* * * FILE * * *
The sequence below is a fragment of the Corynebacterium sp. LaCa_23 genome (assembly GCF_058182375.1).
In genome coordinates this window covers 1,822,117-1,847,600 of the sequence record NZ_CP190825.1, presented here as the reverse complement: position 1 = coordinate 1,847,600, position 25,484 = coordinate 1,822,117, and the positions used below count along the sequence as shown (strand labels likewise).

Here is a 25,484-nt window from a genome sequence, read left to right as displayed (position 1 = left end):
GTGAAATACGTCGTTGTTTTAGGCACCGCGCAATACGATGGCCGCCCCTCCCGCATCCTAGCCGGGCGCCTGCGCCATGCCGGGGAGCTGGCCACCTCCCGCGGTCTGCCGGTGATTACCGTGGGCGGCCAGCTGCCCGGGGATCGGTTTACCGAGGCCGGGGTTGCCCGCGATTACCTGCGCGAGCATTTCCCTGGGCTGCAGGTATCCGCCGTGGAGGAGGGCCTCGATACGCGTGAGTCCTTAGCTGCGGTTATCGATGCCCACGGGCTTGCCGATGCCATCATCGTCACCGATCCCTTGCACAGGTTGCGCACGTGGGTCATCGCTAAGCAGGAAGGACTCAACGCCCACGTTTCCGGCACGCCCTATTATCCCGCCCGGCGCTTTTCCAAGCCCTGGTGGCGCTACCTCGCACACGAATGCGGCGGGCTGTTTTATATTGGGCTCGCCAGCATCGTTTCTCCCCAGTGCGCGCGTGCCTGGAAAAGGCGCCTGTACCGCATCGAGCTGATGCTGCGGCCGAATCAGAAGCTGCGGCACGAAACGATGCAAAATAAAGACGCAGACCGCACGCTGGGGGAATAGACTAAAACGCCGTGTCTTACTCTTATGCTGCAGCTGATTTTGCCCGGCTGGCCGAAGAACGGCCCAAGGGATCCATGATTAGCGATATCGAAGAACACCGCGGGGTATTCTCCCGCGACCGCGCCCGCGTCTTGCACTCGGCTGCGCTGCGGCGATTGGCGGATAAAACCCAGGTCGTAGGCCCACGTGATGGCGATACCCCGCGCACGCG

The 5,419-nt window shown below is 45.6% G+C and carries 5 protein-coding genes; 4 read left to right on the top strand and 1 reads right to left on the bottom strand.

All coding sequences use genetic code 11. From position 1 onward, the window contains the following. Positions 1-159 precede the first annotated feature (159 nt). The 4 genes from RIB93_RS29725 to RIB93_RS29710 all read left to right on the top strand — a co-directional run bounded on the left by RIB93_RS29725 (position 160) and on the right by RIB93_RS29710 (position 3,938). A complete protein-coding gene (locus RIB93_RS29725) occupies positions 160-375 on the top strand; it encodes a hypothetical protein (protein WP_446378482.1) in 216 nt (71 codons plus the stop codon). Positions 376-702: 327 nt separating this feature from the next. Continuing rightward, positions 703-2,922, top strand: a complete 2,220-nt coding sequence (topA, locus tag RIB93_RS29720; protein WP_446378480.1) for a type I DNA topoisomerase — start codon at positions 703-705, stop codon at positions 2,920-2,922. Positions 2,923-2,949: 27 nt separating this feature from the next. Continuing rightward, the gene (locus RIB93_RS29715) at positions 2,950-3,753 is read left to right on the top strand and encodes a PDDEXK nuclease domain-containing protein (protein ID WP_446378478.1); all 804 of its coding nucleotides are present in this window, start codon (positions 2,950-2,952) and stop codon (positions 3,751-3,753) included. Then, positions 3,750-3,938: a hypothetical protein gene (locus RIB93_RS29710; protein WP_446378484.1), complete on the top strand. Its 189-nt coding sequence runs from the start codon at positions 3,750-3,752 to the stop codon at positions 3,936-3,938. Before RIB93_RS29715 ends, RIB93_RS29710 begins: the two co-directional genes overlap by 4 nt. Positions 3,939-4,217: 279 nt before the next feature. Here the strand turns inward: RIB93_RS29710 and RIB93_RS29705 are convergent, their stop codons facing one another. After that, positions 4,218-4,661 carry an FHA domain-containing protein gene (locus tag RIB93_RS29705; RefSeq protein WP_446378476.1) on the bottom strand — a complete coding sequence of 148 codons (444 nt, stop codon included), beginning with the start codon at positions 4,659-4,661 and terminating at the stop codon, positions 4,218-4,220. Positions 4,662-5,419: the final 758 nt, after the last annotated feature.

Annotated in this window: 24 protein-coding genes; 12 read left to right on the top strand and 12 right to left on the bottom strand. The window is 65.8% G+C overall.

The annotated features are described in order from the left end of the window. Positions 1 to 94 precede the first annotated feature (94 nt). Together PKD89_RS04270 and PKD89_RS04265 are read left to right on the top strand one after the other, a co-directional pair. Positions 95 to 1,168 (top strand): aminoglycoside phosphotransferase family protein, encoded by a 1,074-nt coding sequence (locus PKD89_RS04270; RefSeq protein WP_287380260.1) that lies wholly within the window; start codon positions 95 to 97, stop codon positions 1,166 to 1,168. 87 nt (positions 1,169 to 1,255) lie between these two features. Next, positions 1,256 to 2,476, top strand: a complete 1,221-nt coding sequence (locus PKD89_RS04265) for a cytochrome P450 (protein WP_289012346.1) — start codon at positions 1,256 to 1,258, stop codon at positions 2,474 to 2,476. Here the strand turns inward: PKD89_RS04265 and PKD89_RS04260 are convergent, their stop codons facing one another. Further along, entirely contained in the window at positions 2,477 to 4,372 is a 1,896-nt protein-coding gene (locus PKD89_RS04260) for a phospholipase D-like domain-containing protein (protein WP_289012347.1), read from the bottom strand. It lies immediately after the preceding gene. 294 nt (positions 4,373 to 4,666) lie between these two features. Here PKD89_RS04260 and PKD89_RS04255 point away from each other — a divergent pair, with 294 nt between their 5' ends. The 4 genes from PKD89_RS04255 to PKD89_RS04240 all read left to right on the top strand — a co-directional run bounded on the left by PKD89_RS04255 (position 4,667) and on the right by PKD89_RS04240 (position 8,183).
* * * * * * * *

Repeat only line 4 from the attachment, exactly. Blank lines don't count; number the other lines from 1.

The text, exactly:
GTGAAATACGTCGTTGTTTTAGGCACCGCGCAATACGATGGCCGCCCCTCCCGCATCCTAGCCGGGCGCCTGCGCCATGCCGGGGAGCTGGCCACCTCCCGCGGTCTGCCGGTGATTACCGTGGGCGGCCAGCTGCCCGGGGATCGGTTTACCGAGGCCGGGGTTGCCCGCGATTACCTGCGCGAGCATTTCCCTGGGCTGCAGGTATCCGCCGTGGAGGAGGGCCTCGATACGCGTGAGTCCTTAGCTGCGGTTATCGATGCCCACGGGCTTGCCGATGCCATCATCGTCACCGATCCCTTGCACAGGTTGCGCACGTGGGTCATCGCTAAGCAGGAAGGACTCAACGCCCACGTTTCCGGCACGCCCTATTATCCCGCCCGGCGCTTTTCCAAGCCCTGGTGGCGCTACCTCGCACACGAATGCGGCGGGCTGTTTTATATTGGGCTCGCCAGCATCGTTTCTCCCCAGTGCGCGCGTGCCTGGAAAAGGCGCCTGTACCGCATCGAGCTGATGCTGCGGCCGAATCAGAAGCTGCGGCACGAAACGATGCAAAATAAAGACGCAGACCGCACGCTGGGGGAATAGACTAAAACGCCGTGTCTTACTCTTATGCTGCAGCTGATTTTGCCCGGCTGGCCGAAGAACGGCCCAAGGGATCCATGATTAGCGATATCGAAGAACACCGCGGGGTATTCTCCCGCGACCGCGCCCGCGTCTTGCACTCGGCTGCGCTGCGGCGATTGGCGGATAAAACCCAGGTCGTAGGCCCACGTGATGGCGATACCCCGCGCACGCG